5. Accounting Method. Each taxpayer must also use a consistent accounting method, which is a set of rules that determine when to report income and expenses. The most common is the cash method. Under the cash method, you normally report income in the year you receive it and deduct expenses in the year you pay them. Under the accrual method, you generally report income in the year you earn it and deduct expenses in the year you incur them. This is true even if you receive the income or pay the expenses in a future year.
Tax Tips for Newlyweds
Late spring and early summer are popular times for weddings. Whatever the season, a change in your marital status can affect your taxes. Here are several tips from the IRS for newlyweds.
- It’s important that the names and Social Security numbers that you put on your tax return match your Social Security Administration records. If you’ve changed your name, report the change to the SSA. To do that, file Form SS-5, Application for a Social Security Card. You can get this form on their website at SSA.gov, by calling 800-772-1213 or by visiting your local SSA office.
- If your address has changed, file Form 8822, Change of Address to notify the IRS. You should also notify the U.S. Postal Service if your address has changed. You can ask to have your mail forwarded online at USPS.com or report the change at your local post office.
- If you work, report your name or address change to your employer. This will help to ensure that you receive your Form W-2, Wage and Tax Statement, after the end of the year.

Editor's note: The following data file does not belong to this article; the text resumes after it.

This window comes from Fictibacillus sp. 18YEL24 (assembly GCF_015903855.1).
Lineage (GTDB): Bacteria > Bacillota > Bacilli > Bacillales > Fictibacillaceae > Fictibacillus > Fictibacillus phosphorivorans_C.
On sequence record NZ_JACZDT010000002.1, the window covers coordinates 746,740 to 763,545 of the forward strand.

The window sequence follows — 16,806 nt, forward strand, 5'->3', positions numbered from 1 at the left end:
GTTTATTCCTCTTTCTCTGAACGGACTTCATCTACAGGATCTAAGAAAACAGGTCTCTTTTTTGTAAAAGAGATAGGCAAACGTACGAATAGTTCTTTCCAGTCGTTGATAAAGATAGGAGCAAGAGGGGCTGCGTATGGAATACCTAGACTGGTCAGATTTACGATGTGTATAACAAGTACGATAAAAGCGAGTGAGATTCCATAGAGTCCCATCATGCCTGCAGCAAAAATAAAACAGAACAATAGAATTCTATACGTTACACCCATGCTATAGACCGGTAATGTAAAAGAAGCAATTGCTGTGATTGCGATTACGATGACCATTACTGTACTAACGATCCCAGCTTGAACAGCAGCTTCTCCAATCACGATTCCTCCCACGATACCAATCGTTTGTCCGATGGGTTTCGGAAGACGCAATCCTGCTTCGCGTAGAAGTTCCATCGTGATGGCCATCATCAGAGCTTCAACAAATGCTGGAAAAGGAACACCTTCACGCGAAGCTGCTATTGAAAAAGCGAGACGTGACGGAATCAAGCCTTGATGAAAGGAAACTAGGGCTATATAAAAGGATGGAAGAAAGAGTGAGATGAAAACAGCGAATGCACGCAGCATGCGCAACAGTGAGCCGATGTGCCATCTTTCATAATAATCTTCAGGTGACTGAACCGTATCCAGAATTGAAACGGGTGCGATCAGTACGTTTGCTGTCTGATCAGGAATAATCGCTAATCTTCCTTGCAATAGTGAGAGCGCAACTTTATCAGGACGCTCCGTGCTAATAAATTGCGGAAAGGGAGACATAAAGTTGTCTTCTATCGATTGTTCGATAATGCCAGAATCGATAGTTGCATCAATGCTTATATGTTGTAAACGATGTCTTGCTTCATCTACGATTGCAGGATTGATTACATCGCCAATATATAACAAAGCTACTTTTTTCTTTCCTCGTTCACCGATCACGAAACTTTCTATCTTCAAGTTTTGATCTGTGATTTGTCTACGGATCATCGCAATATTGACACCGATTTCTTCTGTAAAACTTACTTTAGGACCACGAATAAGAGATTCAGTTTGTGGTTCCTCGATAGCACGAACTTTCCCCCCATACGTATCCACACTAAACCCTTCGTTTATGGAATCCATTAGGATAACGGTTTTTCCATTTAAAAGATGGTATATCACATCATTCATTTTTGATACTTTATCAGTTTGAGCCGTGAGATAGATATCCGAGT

- If you and your spouse both work, you should check the amount of federal income tax withheld from your pay. Your combined incomes may move you into a higher tax bracket. Use the IRS Withholding Calculator tool at IRS.gov to help you complete a new Form W-4
- If you are married as of Dec. 31, that’s your marital status for the entire year for tax purposes. You and your spouse usually may choose to file your federal income tax return either jointly or separately in any given year. You may want to figure the tax both ways to determine which filing status results in the lowest tax. In most cases, it’s beneficial to file jointly. Important note, if one of you has serious debts or issues w/ the IRS prior to marriage be sure to tell your tax preparer BEFORE taxes are prepared/filed, it may be necessary to be single for tax purposes or file as married filing separate to prevent future problems........